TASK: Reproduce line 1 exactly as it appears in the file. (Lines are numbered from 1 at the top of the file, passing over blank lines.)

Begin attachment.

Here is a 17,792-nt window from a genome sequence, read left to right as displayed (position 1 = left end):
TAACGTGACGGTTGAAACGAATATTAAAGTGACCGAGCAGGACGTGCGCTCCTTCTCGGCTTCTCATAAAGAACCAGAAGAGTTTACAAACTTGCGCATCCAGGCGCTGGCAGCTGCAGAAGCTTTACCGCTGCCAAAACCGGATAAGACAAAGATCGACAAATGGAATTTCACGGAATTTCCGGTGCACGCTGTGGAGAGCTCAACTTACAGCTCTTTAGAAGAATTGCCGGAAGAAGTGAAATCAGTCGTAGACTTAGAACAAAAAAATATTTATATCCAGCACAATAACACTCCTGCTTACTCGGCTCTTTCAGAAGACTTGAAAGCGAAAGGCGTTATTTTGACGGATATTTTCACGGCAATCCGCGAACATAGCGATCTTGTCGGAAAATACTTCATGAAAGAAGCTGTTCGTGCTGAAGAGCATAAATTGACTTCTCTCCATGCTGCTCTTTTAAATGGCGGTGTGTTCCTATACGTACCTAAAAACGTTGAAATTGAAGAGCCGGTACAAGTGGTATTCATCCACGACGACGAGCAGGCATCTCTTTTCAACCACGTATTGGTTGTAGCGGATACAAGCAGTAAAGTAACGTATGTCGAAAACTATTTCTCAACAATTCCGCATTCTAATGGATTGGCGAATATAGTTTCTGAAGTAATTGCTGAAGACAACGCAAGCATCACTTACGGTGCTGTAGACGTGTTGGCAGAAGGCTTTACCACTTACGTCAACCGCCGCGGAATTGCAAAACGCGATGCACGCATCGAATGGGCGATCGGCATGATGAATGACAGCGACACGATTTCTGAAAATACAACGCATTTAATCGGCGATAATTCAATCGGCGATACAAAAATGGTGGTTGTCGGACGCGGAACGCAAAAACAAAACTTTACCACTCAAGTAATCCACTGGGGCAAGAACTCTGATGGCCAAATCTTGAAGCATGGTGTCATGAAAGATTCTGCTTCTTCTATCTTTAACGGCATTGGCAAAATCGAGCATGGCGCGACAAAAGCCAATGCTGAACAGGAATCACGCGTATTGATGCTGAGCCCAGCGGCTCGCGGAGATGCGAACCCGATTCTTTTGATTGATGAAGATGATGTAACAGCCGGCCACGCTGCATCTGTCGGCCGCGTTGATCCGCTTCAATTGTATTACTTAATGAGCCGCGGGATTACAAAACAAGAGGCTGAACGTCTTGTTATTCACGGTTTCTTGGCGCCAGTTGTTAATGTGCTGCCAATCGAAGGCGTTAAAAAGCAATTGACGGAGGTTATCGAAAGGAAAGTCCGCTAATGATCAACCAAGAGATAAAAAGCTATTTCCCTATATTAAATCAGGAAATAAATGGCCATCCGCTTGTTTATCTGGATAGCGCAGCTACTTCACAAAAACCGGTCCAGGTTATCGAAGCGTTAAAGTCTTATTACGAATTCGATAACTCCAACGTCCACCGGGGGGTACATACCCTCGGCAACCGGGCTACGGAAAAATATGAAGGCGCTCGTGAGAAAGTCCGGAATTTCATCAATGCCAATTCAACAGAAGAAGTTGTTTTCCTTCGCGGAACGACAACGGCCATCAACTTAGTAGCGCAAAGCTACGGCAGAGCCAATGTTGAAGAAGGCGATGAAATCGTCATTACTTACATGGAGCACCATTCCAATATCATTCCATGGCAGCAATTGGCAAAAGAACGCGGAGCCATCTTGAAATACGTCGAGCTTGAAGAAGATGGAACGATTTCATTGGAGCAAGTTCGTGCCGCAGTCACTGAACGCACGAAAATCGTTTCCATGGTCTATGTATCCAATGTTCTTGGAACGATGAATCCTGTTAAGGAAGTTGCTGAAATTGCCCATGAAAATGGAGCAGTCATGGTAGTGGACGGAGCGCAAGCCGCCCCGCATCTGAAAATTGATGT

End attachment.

Here is a 17,792-nt window from a genome sequence, read left to right as displayed (position 1 = left end):